It is estimated that over 400,000 immigrants served with the Union Army. This included 216,000 Germans-born soldiers fought on the Union side More than 90,000 Michigan men, nearly 23 per cent of the state's male population in 1860, served in the United States Civil War. Michigan supplied 31 infantry units, 11 cavalry units, 14 batteries of artillery one unit of engineers and one unit of sharp shooters.
More than 90,000 Michigan men, nearly 23 per cent of the state's male population in 1860, served in the United States Civil War. Michigan supplied 31 infantry units, 11 cavalry units, 14 batteries of artillery one unit of engineers and one unit of sharp shooters.
The Tenth Infantry was organized at Flint and was completed in February, 1862. It was composed of the following local companies: "Byron Guard" of Byron, "Saginaw Rangers" of Saginaw, "Orion Union Guard" of Orion, "Sanilac Pioneers" of Sanilac, "Scarrett Guard" of Port Huron, "Holt Guard" of Almont, "Lum Guard" of Memphis, "McClellan Guard" of Pontiac, "Genesee Rangers" of Flint, and "Dickerson Guard" of Hillsdale. The regiment was mustered into the U. S. service February 6, 1862, with an enrollment of 997 officers and men. The field, staff and line officers of the Tenth at organization were as follows:
Company I. Captain, Russell M. Barker, Flint.
The regiment left the state April 22, 1862, under command of Colonel Charles M. Lum, and joined the army under General Hallock, at Pittsburg Landing, Tenn., and was assigned to the Second Brigade, General Pope's Division.The Tenth was in the presence of the enemy the moment it reached its destination and at once commenced a series of marches and skirmishes that occupied every day together with the hard work of building trenches and fortifications. When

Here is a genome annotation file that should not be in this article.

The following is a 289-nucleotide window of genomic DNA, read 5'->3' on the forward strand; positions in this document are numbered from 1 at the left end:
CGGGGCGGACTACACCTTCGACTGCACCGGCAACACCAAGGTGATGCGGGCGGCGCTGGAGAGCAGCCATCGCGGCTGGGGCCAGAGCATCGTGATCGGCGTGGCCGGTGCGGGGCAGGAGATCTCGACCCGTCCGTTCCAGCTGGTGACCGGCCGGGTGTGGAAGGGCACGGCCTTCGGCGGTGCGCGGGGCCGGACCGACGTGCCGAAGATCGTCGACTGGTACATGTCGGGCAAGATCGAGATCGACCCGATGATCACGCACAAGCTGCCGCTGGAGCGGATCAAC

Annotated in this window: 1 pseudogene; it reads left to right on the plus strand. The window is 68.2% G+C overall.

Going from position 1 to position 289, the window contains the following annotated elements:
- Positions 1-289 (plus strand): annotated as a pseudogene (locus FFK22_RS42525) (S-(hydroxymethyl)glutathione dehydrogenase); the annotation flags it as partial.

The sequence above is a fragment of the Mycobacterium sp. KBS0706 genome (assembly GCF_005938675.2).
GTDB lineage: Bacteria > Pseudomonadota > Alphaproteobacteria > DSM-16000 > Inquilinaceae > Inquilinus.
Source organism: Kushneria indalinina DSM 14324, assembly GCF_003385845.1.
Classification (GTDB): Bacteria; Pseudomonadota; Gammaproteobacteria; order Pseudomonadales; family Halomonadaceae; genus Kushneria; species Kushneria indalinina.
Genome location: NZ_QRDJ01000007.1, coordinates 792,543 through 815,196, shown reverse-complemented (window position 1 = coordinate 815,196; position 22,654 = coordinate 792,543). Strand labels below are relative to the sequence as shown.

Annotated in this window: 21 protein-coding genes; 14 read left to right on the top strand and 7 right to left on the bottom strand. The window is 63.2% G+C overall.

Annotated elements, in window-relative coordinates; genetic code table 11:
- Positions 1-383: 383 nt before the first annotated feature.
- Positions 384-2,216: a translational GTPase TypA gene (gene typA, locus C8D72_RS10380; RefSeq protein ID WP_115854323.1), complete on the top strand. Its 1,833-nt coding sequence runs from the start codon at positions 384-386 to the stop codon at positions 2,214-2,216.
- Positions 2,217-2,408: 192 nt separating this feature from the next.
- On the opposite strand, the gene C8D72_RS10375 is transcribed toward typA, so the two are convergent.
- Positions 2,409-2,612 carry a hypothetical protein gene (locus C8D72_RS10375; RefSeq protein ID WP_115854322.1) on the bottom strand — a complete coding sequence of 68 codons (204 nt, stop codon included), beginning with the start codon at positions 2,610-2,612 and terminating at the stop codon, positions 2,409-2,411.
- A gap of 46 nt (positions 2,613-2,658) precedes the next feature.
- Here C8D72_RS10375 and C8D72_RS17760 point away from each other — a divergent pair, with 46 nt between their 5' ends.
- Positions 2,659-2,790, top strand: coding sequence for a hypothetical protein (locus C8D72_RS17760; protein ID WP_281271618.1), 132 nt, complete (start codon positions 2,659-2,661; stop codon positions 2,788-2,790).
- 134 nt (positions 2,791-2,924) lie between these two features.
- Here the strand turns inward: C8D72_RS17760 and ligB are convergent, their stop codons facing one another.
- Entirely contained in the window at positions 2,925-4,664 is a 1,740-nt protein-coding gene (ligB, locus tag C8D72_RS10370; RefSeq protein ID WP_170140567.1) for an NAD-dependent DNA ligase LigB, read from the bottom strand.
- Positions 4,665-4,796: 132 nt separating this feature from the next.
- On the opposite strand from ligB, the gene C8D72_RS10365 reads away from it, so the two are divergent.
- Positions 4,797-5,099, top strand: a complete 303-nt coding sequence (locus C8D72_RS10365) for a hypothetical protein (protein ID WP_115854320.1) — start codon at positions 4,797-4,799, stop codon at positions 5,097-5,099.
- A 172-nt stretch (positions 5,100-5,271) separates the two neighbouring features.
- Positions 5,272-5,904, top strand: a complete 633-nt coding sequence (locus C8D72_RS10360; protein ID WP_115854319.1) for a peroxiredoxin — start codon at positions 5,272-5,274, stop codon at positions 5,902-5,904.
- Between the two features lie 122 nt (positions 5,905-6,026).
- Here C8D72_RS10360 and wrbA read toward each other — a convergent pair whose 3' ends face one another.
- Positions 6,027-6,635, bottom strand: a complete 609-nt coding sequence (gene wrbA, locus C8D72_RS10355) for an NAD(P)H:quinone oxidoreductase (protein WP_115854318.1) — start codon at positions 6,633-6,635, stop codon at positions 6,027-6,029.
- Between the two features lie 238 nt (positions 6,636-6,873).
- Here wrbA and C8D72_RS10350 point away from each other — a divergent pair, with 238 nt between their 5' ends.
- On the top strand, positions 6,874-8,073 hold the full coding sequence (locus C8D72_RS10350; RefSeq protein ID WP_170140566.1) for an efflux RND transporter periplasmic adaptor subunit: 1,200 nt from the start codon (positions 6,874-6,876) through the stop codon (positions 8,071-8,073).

The following month the regiment returned to Michigan, arriving at Detroit March 11, and was furloughed for 30 days. May 11 the Tenth was back in Chattanooga, and commenced the Georgia Campaign, marching by way of Dalton and Kennesaw Mountain, crossing the Chattahoochee River the 17th, and taking part in the siege of Atlanta. The Tenth was a part of General Sherman's army and participated in the march from "Atlanta to the Sea," and after a number of skirmishes with the enemy, arrived before Savannah December 11, and when that city fell the Tenth encamped there until January 20, 1865, when it started with the balance of the army on the Campaign of the Carolinas. The Tenth crossed the Savannah River at Sister's Ferry, Feb. 6, and was engaged with the enemy at Fayetteville, N. C., March 11, and crossed the Cape Fear river on the 12th. The regiment skirmished heavily with the enemy at Averysboro, N. C., the 16th, and fought a battle at Bentonville, the 19th. The Tenth then marched on Raleigh, and reached Goldsboro on the 23rd. The line of march was then continued to Richmond, Va., as that city had fallen into the hands of the Union troops at the surrender of General Lee. On the 10th of May, 1865, the regiment marched to Washington, D. C., where it took part in the grand review with General Sherman's army on the 24th.
The regiment, then in command of Colonel Dunphy, started for Louisville, Ky., where it was mustered out of service July 19, 1865 and returned to Jackson, Mich., the 22d, and on the 1st of August was paid off and disbanded.
The 10th during service had been engaged at:
Total enrollment 1,514